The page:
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Fiddler Andrew Finn Magill to perform virtually as part of guest artist residency

Andrew Finn Magill

Fiddler Andrew Finn Magill can’t quite put his finger on what first interested him in the instrument. He just knows he loves it.

“Sometimes you just click with something on a visceral level, and that’s how Irish music and the fiddle was for me,” said Magill, who will perform virtually later this month as part of his guest artist residency at Randolph College.

Over the years, Magill has made a name for himself performing the fiddle across genres, from bluegrass and Appalachian to American jazz and Brazilian choro music.

He was a two-time finalist in the All-Ireland fiddle competition by the age of 16 and, in 2016, was named a rising star by NPR.

Emily Yap Chua, chair of the Randolph music department, first encountered Magill in 2019, when she served on a judging panel for the North Carolina Arts Council’s Artist Fellowship. Magill was among the recipients ultimately chosen.

“He writes beautiful, really compelling, engaging music,” Chua said. “Part of the emphasis for that fellowship was the idea of being able to further someone’s career and their intent. It was really clear this had been a consistent interest throughout his musical career, even though he is so young.”

For his guest artist residency, Magill will perform virtually on March 19 (which can be accessed here), followed by a live Q&A with viewers. He’s also put together content for students in the Lynchburg City Schools strings program and will speak to the College’s B.F.A. Colloquium on March 18.

The timing of Magill’s residency coincides with the introduction of the College’s new world music course.

“I’ve been thinking for a while of broadening the scope of the guest artist series,” Chua said. “For the most part, past guests have been performers of traditional western classical music only. It’s important to expose our students to a broader range of musical traditions.”

Here’s more of what Magill had to say about his life and career.

Can you talk a bit about the virtual program you’ll be bringing to Randolph?

“It’s based on the residency proposal I pitched to Emily, ‘The Violin as a Form of Cultural Translation.’ This idea has been one of my guiding principles my whole musical life, and so the show ends up being unavoidably quite autobiographical. Whatever music I’ve learned in my life, I’ve adapted it to the violin, be it R&B, Ghanaian folk songs, or Brazilian choro. The challenge has been to adapt these genres, which are often ‘violin-less’ to the violin. I can say what I want to say best through this instrument, far better than in the English language, so it’s a challenge I’ve never minded.

“To that point, the program spans Brazil to Appalachia to France to Ireland and other places. These are all places I’ve lived or at least spent extended parts of my life. I never really feel comfortable performing genres in which I know nothing about their cultures of origin. Everything I’ve picked for this program is representative of a little part of my life and what I’ve learned along the way.”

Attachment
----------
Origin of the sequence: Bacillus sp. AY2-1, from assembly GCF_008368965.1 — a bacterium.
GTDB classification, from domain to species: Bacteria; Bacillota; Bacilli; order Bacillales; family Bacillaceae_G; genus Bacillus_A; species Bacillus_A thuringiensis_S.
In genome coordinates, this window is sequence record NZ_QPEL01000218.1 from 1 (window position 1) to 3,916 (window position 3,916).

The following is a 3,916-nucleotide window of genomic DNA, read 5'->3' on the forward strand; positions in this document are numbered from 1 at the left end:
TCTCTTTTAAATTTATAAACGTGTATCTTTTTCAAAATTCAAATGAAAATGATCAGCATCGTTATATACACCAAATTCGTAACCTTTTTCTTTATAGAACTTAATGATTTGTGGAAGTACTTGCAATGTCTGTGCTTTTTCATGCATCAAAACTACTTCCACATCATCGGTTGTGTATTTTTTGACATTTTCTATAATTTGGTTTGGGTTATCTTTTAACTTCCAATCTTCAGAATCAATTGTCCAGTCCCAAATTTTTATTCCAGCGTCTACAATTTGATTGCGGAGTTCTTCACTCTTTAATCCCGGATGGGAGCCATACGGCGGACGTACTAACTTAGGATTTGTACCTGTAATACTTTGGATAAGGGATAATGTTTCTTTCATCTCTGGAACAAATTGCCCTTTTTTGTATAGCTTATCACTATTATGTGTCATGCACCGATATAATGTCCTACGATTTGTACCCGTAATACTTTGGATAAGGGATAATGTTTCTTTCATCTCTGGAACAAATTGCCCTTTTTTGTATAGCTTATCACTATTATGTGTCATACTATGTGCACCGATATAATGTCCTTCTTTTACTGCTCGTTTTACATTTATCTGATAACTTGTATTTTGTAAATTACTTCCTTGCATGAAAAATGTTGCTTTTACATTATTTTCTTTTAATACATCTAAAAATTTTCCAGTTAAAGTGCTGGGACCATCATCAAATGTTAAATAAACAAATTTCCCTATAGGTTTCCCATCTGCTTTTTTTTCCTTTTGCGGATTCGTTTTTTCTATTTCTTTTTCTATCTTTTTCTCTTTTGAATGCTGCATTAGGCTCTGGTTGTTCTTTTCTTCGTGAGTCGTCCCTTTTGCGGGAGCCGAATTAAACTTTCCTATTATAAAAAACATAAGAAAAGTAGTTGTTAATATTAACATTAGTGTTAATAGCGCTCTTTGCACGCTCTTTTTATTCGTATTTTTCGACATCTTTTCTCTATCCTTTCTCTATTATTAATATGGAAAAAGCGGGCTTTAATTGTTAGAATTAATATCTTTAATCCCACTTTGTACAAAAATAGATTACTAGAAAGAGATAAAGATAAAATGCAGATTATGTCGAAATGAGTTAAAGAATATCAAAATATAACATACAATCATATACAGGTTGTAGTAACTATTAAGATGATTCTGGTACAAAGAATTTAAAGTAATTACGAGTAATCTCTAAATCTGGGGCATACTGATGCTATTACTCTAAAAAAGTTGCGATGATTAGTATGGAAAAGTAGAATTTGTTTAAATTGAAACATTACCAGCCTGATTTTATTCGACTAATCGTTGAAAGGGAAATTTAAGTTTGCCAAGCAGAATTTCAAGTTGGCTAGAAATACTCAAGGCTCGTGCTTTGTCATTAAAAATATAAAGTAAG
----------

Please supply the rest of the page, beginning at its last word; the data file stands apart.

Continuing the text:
How about the content you’ve created for local grade school students?

“This was a real challenge because it was all virtual! I ended up picking a pop song they will hopefully know and focusing the content all on improvisation. I think it’s important for kids to feel empowered by their imaginations, and learning about how to practice improvisation is a great way to do that.”

Later this spring, you’ll be talking to Randolph’s BFA Colloquium about creating art during a pandemic. How have you adapted and navigated since it started?

“I’ve heard from more than one musician that when it comes to a successful music career, it’s less about the individual projects you’re involved with and more about the artistic mission. Projects and collaborators may come and go, but if you have clear guiding principles, there will always be work for you. For me, a guiding principle has always been to use my music to build an ever-growing community. When I was on the road that meant participating, and sometimes organizing, jam sessions after the show, and teaching lessons while on the road to people who asked.

“During COVID-19, that has meant really building the music education part of my business, organizing group lessons, leading virtual sessions of Irish music, conducting a public interview series on social media with world-renowned violinists for my YouTube channel, and offering discounted lessons.”

How do you make those connections with an audience when you’re performing virtually?

“To be honest, the connections just aren’t quite the same, and for that reason I have largely avoided performing virtually. This residency at Randolph was different from the outset however, because it’s so community-involved, with the outreach videos for string students and the Q&A, which will be integrated into the performance. We may be behind our screens, but Emily Yap Chua has created an ethos to this residency which is so participatory and Lynchburg-centric.”

You’ve said in the past that being a composer is like being an inventor. How so?

“When I compose, I am constantly experimenting with ideas and seeing what works musically. Through repeated trial and error, I eventually hit that ‘eureka’ moment where it just musically makes sense in a way I had never thought of before. To me that’s a form of invention. The rush I feel when I compose something that excites me, I have to imagine that’s what any inventor feels when they finally create that ‘something’ they’ve spent so many hours trying to create. Another similarity to invention is how many hours are needed to arrive at that ‘eureka moment.’ I spend way more time tossing out ideas that don’t work than writing down the ideas that do work. It’s that process, however grueling at times, that I actually enjoy.”

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